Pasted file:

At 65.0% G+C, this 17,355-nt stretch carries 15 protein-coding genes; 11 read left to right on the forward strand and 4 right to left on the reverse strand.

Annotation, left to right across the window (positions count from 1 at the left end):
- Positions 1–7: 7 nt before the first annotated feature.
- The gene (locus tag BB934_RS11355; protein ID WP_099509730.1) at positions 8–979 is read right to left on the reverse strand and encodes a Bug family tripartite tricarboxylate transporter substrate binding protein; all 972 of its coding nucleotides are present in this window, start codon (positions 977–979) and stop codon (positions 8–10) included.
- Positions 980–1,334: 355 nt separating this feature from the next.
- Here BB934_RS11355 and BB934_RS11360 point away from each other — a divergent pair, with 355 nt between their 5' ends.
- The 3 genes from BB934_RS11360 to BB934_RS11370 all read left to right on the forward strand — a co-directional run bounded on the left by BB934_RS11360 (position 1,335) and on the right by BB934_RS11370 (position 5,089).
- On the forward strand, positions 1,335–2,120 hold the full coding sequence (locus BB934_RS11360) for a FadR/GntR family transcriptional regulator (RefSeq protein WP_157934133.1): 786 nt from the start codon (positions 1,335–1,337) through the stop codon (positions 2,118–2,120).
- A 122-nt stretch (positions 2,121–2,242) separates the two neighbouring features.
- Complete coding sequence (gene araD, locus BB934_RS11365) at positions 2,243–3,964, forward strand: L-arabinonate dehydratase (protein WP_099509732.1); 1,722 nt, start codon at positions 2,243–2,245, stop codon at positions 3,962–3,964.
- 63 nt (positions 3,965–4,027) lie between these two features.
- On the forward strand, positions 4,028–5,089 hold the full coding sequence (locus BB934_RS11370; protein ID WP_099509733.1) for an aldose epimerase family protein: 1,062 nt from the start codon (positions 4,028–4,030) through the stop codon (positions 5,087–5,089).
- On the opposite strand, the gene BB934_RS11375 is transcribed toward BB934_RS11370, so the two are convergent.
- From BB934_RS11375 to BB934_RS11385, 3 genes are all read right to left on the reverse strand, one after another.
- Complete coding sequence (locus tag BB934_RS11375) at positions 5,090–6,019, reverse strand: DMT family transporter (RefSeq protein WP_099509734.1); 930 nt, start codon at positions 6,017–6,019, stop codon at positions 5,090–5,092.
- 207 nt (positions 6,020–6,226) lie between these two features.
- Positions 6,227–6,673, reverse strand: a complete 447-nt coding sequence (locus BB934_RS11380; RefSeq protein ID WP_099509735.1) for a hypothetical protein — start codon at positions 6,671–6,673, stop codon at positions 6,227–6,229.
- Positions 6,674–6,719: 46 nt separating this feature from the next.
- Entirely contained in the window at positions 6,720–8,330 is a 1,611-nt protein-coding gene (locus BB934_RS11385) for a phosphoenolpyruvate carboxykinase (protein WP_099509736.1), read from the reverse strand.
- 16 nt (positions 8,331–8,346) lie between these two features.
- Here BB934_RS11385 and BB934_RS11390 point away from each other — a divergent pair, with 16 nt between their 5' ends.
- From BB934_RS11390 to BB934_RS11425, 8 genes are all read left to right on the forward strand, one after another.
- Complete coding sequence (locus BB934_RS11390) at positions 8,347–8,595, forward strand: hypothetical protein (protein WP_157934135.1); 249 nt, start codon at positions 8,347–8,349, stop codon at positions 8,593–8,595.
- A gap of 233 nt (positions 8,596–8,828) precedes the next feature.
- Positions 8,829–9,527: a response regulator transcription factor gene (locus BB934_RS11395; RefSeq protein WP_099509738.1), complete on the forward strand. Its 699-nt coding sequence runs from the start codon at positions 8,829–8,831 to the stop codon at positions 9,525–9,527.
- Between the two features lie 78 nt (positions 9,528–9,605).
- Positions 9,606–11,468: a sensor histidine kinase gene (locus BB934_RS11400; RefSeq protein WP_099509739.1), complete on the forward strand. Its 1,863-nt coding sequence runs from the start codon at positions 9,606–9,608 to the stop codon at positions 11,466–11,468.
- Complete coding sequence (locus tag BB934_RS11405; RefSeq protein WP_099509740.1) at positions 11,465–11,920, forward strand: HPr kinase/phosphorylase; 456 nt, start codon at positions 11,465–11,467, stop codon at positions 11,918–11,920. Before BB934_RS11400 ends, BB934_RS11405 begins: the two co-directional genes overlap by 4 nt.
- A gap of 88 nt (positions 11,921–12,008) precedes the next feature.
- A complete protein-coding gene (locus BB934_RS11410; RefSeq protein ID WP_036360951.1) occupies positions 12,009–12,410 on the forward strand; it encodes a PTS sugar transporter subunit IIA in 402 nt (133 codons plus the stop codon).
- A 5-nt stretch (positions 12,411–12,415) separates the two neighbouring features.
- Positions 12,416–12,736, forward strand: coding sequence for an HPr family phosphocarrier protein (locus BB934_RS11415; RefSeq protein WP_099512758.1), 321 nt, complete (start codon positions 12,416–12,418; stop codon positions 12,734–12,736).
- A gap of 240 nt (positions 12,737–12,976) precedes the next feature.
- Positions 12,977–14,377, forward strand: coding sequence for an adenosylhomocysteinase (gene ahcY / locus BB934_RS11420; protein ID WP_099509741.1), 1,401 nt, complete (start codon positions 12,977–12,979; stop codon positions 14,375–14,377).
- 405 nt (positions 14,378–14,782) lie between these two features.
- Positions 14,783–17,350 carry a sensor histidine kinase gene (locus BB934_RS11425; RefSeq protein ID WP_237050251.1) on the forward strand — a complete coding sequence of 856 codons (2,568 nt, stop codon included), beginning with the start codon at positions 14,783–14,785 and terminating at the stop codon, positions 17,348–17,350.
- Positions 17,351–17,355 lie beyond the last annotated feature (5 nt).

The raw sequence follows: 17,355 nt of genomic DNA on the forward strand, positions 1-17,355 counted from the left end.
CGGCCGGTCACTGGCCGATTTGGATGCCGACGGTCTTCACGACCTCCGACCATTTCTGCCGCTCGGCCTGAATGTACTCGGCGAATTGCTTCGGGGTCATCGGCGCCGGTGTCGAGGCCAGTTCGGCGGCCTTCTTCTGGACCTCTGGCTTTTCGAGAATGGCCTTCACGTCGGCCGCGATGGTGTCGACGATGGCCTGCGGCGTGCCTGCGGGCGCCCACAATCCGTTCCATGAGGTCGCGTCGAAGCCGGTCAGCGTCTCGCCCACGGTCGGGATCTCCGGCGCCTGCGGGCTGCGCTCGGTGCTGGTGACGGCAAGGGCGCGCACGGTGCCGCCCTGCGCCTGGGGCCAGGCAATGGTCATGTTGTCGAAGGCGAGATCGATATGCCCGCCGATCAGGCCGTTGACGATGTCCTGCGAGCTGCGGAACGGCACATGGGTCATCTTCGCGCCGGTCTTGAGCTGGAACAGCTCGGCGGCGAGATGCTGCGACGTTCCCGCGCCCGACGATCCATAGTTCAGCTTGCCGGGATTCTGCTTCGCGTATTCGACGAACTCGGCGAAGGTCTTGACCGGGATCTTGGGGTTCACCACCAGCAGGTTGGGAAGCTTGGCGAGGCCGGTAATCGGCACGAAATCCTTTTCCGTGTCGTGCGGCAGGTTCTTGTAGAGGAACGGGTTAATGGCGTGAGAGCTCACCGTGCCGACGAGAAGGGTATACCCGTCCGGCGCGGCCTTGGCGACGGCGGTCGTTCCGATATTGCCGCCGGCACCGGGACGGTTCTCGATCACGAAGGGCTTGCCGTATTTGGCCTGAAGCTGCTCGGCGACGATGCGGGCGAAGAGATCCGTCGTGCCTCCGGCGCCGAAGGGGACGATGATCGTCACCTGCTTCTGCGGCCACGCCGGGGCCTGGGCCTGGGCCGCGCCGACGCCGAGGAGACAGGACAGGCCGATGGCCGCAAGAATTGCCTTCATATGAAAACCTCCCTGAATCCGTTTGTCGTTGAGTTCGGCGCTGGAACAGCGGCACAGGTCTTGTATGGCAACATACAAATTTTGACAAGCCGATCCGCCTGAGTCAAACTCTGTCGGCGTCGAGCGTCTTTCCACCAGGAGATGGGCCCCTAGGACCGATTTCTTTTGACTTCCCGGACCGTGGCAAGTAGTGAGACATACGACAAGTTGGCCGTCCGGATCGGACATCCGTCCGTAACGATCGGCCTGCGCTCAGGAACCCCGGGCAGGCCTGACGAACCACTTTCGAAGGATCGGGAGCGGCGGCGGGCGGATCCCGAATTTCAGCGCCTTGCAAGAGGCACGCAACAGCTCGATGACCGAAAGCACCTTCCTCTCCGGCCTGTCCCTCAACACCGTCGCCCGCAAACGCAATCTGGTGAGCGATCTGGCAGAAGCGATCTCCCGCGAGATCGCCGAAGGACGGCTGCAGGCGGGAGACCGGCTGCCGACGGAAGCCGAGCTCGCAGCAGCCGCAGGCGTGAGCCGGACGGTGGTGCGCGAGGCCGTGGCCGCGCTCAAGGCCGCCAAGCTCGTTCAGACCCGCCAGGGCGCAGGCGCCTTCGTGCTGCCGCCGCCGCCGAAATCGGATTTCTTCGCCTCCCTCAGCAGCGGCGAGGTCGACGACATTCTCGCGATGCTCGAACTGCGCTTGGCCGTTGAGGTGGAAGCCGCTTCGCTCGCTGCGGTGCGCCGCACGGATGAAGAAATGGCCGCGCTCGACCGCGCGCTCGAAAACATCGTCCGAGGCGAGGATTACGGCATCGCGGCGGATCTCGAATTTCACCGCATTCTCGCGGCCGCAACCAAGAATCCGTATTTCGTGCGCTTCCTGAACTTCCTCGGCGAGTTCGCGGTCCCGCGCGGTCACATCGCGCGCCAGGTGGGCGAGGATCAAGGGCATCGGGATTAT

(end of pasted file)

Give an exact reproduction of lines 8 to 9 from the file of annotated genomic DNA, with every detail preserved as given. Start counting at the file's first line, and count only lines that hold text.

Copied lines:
- On the forward strand, positions 1,335–2,120 hold the full coding sequence (locus BB934_RS11360) for a FadR/GntR family transcriptional regulator (RefSeq protein WP_157934133.1): 786 nt from the start codon (positions 1,335–1,337) through the stop codon (positions 2,118–2,120).
- A 122-nt stretch (positions 2,121–2,242) separates the two neighbouring features.